87 books like Uncommon Grounds

By Mark Pendergrast,

Here are 87 books that Uncommon Grounds fans have personally recommended if you like Uncommon Grounds. Shepherd is a community of 10,000+ authors and super readers sharing their favorite books with the world.

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Book cover of Potato: A Global History

John Gaudet Author Of Papyrus: The Plant that Changed the World: From Ancient Egypt to Today's Water Wars

From my list on plants that changed the world.

Why am I passionate about this?

I'm a writer, lecturer, biologist, ecologist, and two-time Fulbright Scholar (to India and Malaysia). I'm now a fiction writer, but basically I’ve always been a storyteller who writes in a historical framework. While I feel an almost compulsive obligation to keep faith with the facts, my main objective is to tell a story—as dramatically and suspensefully and entertainingly as I can. My first non-fiction book, Papyrus: the Plant that Changed the World, tells the story of a plant that still evokes the mysteries of the ancient world while holding the key to the world’s wetlands and atmospheric stability. It changed the world as did all five of the plants on my list below. 

John's book list on plants that changed the world

John Gaudet Why did John love this book?

Potatoes began as a main food staple in the Andes then spread to the rest of the world and especially Ireland where the dependence of the people on it created havoc that lasted generations, and served humanity as an example never to be forgotten.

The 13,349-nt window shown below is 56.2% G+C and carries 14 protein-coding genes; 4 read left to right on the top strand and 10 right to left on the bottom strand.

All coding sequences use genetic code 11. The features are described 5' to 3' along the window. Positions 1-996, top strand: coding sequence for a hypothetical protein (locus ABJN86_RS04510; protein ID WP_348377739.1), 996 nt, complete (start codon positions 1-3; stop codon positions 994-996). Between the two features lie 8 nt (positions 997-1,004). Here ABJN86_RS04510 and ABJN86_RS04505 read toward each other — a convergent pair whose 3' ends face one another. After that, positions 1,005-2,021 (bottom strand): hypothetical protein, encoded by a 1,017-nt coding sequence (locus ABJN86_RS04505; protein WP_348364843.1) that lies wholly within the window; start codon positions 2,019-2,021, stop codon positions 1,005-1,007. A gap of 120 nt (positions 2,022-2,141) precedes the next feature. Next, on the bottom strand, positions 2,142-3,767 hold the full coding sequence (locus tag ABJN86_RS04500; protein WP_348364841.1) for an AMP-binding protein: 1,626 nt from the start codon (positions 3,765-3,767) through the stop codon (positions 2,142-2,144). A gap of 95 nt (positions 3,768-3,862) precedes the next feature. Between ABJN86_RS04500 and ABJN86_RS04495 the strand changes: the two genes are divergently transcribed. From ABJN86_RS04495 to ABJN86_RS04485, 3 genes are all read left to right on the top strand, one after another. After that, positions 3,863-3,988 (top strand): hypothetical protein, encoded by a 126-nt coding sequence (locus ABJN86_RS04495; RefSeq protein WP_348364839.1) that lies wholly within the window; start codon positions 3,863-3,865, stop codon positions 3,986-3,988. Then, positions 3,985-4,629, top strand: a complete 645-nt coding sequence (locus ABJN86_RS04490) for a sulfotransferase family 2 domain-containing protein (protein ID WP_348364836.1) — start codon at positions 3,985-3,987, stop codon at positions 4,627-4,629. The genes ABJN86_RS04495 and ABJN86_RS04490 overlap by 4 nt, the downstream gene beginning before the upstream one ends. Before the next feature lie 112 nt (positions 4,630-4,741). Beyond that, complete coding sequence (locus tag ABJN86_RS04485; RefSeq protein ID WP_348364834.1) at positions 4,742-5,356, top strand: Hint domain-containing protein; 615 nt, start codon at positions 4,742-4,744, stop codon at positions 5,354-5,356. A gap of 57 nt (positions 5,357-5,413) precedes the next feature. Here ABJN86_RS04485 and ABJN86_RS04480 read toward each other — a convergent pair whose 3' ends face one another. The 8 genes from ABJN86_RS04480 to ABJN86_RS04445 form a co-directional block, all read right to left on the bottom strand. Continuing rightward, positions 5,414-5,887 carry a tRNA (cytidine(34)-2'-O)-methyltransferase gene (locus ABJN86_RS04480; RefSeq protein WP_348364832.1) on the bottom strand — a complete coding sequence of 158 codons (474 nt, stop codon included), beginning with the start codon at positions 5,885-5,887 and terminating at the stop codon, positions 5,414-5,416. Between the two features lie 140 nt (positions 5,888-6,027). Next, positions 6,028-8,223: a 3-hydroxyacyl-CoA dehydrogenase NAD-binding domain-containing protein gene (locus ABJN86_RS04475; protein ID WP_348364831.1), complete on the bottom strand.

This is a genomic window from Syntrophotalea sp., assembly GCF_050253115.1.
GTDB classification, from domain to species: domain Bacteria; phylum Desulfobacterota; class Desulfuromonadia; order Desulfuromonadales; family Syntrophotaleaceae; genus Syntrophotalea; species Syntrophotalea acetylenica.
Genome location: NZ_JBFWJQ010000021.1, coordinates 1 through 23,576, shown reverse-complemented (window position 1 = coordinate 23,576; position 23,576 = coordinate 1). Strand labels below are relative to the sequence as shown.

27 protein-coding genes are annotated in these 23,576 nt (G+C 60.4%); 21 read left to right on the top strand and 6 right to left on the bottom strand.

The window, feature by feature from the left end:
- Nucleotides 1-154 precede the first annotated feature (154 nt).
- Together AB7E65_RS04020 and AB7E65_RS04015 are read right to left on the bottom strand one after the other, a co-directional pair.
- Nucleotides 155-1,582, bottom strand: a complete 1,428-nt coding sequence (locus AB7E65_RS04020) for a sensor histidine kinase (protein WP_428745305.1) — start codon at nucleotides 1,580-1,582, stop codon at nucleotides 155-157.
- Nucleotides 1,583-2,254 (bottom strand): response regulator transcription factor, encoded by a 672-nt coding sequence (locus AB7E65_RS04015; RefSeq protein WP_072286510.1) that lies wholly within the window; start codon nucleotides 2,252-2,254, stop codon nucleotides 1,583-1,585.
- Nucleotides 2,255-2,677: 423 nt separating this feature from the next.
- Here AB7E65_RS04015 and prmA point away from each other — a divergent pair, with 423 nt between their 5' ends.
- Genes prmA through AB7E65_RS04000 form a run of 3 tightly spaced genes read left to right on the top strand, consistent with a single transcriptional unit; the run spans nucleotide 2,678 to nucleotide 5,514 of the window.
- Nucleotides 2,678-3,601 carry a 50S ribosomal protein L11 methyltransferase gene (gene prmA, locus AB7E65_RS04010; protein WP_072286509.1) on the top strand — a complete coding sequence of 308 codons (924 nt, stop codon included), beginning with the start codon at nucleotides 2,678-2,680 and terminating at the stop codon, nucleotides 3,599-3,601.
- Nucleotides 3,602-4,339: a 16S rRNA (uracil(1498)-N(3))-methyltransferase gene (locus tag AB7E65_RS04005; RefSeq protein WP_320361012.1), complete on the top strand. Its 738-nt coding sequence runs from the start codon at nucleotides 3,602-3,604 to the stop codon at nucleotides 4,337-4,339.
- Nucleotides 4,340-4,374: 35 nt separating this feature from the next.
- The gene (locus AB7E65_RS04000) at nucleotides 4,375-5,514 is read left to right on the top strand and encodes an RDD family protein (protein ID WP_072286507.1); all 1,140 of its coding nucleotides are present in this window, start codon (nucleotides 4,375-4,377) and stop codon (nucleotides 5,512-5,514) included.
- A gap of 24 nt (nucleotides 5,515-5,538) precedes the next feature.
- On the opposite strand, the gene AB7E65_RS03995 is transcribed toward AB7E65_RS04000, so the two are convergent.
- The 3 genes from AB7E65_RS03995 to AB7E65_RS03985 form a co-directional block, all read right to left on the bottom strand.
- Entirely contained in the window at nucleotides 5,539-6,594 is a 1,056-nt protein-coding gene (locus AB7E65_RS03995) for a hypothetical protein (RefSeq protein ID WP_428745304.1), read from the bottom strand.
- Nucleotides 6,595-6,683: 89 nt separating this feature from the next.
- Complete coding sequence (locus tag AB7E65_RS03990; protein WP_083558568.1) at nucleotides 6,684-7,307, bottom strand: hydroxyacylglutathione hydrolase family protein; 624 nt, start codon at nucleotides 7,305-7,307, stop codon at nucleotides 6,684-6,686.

This book explains how the potato brought about changes good and bad until today it is difficult to imagine life without it. A Big Mac with no fries is like a latte with no milk. It was introduced into China in the 1600s and by 2006 China’s potato production at 74 million tons is the largest in the world. The Chinese now consume 88 lb (40 kg) per person annually. 

As to its eatability, what more proof do we need than the movie, Martian in which Matt Damon shows us how he happily survived months on it in space. And he did all that without leaving…

By Andrew F. Smith,

Why should I read it?

1 author picked Potato as one of their favorite books, and they share why you should read it.

What is this book about?

From its obscure Pre-Columbian beginnings in South America to its global popularity today, the story of the potato is one of rags to riches. In Potato, esteemed culinary historian Andrew F. Smith reveals the captivating story of a once lowly vegetable that has changed - and continues to change - the world. First domesticated by prehistoric people in the Andes, the potato has since been adopted by cultures all over the globe. After its discovery by Europeans, goverments and monarchs encouraged the people to farm it because it was so nutritious and easy to grow, but its new position as…


Book cover of Banana: The Fate of the Fruit That Changed the World

Eran Pichersky Author Of Plants and Human Conflict